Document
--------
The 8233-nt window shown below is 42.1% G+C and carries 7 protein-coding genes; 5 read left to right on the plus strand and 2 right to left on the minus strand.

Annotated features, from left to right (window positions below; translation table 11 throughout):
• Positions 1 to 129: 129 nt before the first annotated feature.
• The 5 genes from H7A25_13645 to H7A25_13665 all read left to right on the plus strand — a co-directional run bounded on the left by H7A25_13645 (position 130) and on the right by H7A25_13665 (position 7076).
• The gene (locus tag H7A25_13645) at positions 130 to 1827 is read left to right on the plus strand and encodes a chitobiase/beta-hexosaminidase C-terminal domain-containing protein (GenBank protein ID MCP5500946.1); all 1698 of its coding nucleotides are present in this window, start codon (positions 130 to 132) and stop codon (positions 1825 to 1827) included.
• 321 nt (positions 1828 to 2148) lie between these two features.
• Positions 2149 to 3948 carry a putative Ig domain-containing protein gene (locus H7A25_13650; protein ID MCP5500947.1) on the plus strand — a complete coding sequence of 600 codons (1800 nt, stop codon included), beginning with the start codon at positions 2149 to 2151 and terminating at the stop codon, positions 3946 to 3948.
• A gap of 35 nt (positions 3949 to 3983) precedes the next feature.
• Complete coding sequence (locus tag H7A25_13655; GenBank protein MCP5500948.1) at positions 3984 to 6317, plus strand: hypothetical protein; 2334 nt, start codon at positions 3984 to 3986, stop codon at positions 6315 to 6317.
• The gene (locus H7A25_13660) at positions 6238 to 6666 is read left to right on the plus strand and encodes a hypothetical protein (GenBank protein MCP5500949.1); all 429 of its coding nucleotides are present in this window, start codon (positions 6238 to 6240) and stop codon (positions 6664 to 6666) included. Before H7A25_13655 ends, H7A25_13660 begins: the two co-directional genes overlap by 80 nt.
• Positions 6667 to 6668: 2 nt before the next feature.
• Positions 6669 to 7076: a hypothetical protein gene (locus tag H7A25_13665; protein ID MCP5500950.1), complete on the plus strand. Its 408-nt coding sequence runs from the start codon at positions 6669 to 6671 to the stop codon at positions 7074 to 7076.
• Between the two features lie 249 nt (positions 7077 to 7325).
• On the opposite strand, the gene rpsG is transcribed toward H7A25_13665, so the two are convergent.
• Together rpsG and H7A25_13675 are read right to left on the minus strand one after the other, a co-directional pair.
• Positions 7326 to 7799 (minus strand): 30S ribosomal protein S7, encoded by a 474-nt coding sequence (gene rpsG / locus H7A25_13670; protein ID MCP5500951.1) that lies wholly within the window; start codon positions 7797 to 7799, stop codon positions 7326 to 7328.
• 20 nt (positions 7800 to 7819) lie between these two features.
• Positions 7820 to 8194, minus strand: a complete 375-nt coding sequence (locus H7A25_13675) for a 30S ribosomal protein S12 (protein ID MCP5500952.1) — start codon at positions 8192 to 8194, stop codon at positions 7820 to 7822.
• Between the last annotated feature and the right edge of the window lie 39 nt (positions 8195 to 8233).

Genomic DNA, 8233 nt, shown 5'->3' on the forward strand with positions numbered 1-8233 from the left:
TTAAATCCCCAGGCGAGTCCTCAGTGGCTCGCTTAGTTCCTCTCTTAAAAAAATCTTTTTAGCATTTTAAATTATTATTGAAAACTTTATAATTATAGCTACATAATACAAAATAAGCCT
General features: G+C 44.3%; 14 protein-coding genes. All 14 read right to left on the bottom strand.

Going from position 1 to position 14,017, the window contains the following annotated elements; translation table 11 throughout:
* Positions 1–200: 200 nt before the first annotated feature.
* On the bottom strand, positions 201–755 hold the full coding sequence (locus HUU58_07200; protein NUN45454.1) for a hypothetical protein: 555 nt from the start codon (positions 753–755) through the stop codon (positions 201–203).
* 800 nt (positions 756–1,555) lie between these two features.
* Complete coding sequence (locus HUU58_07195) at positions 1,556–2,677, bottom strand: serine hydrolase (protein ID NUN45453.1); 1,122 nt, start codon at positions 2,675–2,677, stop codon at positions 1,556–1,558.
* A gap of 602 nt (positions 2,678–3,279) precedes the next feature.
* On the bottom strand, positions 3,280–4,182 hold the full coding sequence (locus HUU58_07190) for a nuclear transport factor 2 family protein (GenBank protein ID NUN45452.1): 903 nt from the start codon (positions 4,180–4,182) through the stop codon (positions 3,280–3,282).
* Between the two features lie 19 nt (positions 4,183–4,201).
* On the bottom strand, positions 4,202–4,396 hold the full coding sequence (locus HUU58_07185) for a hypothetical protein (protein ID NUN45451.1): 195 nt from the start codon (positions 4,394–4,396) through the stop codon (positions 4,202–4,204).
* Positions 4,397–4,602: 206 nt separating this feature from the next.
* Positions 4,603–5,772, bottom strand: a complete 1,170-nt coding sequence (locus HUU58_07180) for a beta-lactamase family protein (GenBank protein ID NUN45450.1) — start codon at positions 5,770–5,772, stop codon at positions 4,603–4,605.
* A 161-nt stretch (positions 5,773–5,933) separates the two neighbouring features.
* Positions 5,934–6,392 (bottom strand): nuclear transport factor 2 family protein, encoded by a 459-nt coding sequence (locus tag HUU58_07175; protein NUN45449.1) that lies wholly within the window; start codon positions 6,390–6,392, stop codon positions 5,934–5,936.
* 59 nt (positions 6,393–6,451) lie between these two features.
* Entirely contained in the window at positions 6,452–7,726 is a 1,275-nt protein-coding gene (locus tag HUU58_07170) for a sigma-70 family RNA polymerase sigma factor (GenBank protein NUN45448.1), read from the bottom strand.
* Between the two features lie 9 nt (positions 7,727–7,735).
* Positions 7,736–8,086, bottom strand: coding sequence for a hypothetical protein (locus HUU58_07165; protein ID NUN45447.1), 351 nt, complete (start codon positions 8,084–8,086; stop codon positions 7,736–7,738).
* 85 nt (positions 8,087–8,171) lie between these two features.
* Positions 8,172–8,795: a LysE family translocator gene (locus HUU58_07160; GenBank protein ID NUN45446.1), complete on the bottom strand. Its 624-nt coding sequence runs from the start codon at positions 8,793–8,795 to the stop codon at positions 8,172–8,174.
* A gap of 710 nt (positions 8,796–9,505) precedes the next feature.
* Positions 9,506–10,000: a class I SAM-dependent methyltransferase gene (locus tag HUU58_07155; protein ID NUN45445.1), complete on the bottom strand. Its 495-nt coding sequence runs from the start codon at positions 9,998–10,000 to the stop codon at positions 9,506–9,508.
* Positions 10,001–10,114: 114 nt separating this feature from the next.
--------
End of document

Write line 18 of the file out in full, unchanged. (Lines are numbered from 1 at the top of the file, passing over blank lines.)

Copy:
• Positions 7820 to 8194, minus strand: a complete 375-nt coding sequence (locus H7A25_13675) for a 30S ribosomal protein S12 (protein ID MCP5500952.1) — start codon at positions 8192 to 8194, stop codon at positions 7820 to 7822.